Tuesday, August 20, 2013

Lisa Potocar's Biography: Reading, Writing & Nature

Wow! We’ve all had those memorable days. Today is one for me as I begin my trek as one of the “Five Scribes”. I’m honored to join the other “Four Scribes” (Theresa, Leslie Ann, Donnell, and Ann), and I genuinely appreciate their giving me this opportunity to climb up and out of my cellar (where I do the bulk of my scribing) into the light. I hope I can fill the enormous shoes left behind by the “Scribe” whom I’m replacing—I vow to do my very best, Kerri-Leigh, to uphold your place that I hold so sacred.
Well…I guess it’s time for me to introduce myself. One thing that might come as a surprise, especially to those who know me: As much as I love to speak to gigantic crowds, I’m extremely bashful when it comes to me talking about myself. So, if you don’t mind, I freshened up the biography that I submitted to the 2010 Amazon Breakthrough YA Novel Awards—only because a writing coach helped me to compose it. Since she plucked the sentinel events from my life for me to yarn into my story, I feel as though she’s actually introducing me. And thus my bashfulness is preserved—LOL! So, here it goes (in third person)…

Lisa Potocar spent many enjoyable hours during her middle-school years enraptured by adventure stories. She plucked many from the library shelves, ordered some through book fairs, or traded for new ones with schoolmates. Every weekend in the confines of her small but cozy bedroom, she read through hundreds of pages as her mom worried needlessly about her daughter becoming socially inept. Tomboy heroines like Nancy Drew and horse trainer Julie Jefferson mentored Lisa along the path of extroverts and adventurers. And Mom’s incessant prodding of her to “get outside and get the stink off” made Lisa a true adventurer. Alongside the gaggle of children in her country neighborhood of upstate New York, Lisa played the traditional games of tackle football, basketball, and baseball. But her favorite escapades were climbing trees, hide-n-seek with her as the seeker on horseback, snap-the-whip on ice skates, and racing dirt bikes or snow-machines through obstacle courses. As an adult, Lisa continued to thrive on exciting quests when she climbed Mount Kilimanjaro in Africa and Mount Fuji in Japan, mountain-biked through Australian outback, and trekked through Asia’s Himalayas.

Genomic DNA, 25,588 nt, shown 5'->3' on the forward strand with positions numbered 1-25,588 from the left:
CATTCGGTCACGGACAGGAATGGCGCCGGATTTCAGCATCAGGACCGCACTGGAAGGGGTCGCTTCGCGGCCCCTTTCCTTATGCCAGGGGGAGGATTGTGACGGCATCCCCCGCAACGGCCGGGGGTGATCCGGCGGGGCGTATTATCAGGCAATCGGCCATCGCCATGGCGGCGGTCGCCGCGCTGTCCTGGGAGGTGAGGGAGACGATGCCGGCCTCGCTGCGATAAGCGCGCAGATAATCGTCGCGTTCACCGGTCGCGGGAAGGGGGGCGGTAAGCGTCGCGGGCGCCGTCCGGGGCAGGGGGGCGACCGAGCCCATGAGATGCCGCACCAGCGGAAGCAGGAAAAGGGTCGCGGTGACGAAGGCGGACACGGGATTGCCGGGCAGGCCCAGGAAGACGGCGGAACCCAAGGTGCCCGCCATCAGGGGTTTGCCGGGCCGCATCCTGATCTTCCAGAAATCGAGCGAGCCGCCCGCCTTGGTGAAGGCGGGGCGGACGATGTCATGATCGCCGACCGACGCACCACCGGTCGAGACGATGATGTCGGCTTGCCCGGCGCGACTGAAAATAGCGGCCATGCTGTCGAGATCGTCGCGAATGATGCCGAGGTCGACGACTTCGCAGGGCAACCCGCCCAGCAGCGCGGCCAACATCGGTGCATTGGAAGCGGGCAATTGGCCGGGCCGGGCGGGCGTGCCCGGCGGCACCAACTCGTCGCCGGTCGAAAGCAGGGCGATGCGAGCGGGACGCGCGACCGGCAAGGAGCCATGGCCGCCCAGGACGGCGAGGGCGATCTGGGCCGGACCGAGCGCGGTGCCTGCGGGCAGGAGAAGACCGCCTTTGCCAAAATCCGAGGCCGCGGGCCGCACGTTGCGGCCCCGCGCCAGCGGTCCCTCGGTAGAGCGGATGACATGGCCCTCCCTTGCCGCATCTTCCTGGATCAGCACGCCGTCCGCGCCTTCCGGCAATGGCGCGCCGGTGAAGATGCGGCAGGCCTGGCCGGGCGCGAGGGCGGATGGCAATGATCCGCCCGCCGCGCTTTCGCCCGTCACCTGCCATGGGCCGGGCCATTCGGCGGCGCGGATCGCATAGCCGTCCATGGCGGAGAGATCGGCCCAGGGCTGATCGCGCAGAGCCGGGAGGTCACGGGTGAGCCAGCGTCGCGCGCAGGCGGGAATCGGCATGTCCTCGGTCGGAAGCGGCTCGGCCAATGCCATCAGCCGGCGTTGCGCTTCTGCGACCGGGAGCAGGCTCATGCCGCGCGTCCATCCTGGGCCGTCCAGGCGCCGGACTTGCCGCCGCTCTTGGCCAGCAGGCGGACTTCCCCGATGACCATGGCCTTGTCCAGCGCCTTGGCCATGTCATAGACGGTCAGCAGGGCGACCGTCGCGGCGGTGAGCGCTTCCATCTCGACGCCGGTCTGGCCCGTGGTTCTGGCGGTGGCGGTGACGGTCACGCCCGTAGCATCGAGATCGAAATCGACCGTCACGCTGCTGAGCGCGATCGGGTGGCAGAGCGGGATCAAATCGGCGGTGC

But Lisa had yet to realize her greatest feat: to write her first novel. With great support from a loving husband and a furry child of Keeshond/Shetland Sheepdog mix for Lisa to switch careers from professor of health administration to writer, it should come as no surprise that Lisa’s debut novel—the award-winning Sweet Glory—would feature a sixteen-year-old tomboy who encounters numerous adventures after she cuts off her hair and outfits herself as a cavalryman to take up arms against the South in the American Civil War. Since Sweet Glory’s release in January 2012, Lisa’s been traveling all over New York State lecturing on “women soldiers in the American Civil War”. In between, as suggested by many of her readers, she’s currently writing Sweet Glory’s sequel and pitching Sweet Glory’s story to be made into a TV movie/miniseries—STAY TUNED—more blogs to come on the TV thing! And so Lisa will end by saying that she’s excited to get blogging alongside the other “Four Scribes” and thrilled to make new friends with you all!


Leslie Ann aka LA said...

Hey Lisa,
What were your favorite adventure stories?


Lisa Potocar said...

Definitely the Nancy Drew mysteries! She took us on adventures to some really cool places all over the U.S. Here's a walk down nostalgia lane: When I was in fourth grade, my twin and I would save and pool our money to buy one book in the original series at a time. I remember getting so excited about filling out the order form in the back of the last book in the series and then receiving the next one in the mail. Later in life, my mother-and-father-in-law gifted me those that I was missing from the original series for Christmas one year. Anyway, every so many years, I dust off these books and read the entire set all over again. It brings me back to those days that I mentioned in my bio whereupon my mom worried so needlessly about me becoming an introvert. Oh my gosh! I just figured out why I cling to the music of those times and why I have to have noise all around me when I write--I used to listen to the radio while I read. Thanks for asking, Leslie Ann, and thanks for reminding me that it's about that time to re-read the series...but not until I've read your Stone of Heaven--LOL!